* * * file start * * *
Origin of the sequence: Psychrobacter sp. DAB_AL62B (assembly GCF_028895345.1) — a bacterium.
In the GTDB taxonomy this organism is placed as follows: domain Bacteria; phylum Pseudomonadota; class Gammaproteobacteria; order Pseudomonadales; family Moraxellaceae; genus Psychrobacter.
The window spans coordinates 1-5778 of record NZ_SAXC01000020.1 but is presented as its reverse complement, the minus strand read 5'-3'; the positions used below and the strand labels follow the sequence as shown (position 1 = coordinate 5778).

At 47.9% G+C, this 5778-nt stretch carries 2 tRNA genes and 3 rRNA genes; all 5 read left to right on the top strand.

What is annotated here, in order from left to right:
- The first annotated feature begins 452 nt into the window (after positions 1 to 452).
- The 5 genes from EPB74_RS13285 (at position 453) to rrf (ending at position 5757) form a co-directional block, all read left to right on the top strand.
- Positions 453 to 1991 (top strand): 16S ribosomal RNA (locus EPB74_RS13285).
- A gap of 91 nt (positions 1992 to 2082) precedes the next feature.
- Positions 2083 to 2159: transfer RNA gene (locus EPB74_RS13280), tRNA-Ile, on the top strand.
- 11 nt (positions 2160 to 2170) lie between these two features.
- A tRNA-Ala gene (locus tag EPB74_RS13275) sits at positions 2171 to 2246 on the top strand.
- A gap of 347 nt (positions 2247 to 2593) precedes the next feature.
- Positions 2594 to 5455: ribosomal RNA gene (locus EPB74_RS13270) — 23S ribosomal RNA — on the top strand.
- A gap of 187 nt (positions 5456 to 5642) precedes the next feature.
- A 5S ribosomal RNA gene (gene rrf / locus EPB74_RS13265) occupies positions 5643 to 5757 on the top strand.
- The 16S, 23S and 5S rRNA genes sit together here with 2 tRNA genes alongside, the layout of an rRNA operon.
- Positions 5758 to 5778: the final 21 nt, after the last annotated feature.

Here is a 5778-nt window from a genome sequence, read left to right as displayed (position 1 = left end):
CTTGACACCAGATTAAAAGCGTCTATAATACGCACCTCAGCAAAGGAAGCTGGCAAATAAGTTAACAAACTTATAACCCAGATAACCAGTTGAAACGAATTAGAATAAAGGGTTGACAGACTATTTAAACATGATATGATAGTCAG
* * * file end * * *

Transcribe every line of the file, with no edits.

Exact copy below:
Origin of the sequence: Psychrobacter sp. DAB_AL62B (assembly GCF_028895345.1) — a bacterium.
In the GTDB taxonomy this organism is placed as follows: domain Bacteria; phylum Pseudomonadota; class Gammaproteobacteria; order Pseudomonadales; family Moraxellaceae; genus Psychrobacter.
The window spans coordinates 1-5778 of record NZ_SAXC01000020.1 but is presented as its reverse complement, the minus strand read 5'-3'; the positions used below and the strand labels follow the sequence as shown (position 1 = coordinate 5778).

At 47.9% G+C, this 5778-nt stretch carries 2 tRNA genes and 3 rRNA genes; all 5 read left to right on the top strand.

What is annotated here, in order from left to right:
- The first annotated feature begins 452 nt into the window (after positions 1 to 452).
- The 5 genes from EPB74_RS13285 (at position 453) to rrf (ending at position 5757) form a co-directional block, all read left to right on the top strand.
- Positions 453 to 1991 (top strand): 16S ribosomal RNA (locus EPB74_RS13285).
- A gap of 91 nt (positions 1992 to 2082) precedes the next feature.
- Positions 2083 to 2159: transfer RNA gene (locus EPB74_RS13280), tRNA-Ile, on the top strand.
- 11 nt (positions 2160 to 2170) lie between these two features.
- A tRNA-Ala gene (locus tag EPB74_RS13275) sits at positions 2171 to 2246 on the top strand.
- A gap of 347 nt (positions 2247 to 2593) precedes the next feature.
- Positions 2594 to 5455: ribosomal RNA gene (locus EPB74_RS13270) — 23S ribosomal RNA — on the top strand.
- A gap of 187 nt (positions 5456 to 5642) precedes the next feature.
- A 5S ribosomal RNA gene (gene rrf / locus EPB74_RS13265) occupies positions 5643 to 5757 on the top strand.
- The 16S, 23S and 5S rRNA genes sit together here with 2 tRNA genes alongside, the layout of an rRNA operon.
- Positions 5758 to 5778: the final 21 nt, after the last annotated feature.

Here is a 5778-nt window from a genome sequence, read left to right as displayed (position 1 = left end):
CTTGACACCAGATTAAAAGCGTCTATAATACGCACCTCAGCAAAGGAAGCTGGCAAATAAGTTAACAAACTTATAACCCAGATAACCAGTTGAAACGAATTAGAATAAAGGGTTGACAGACTATTTAAACATGATATGATAGTCAG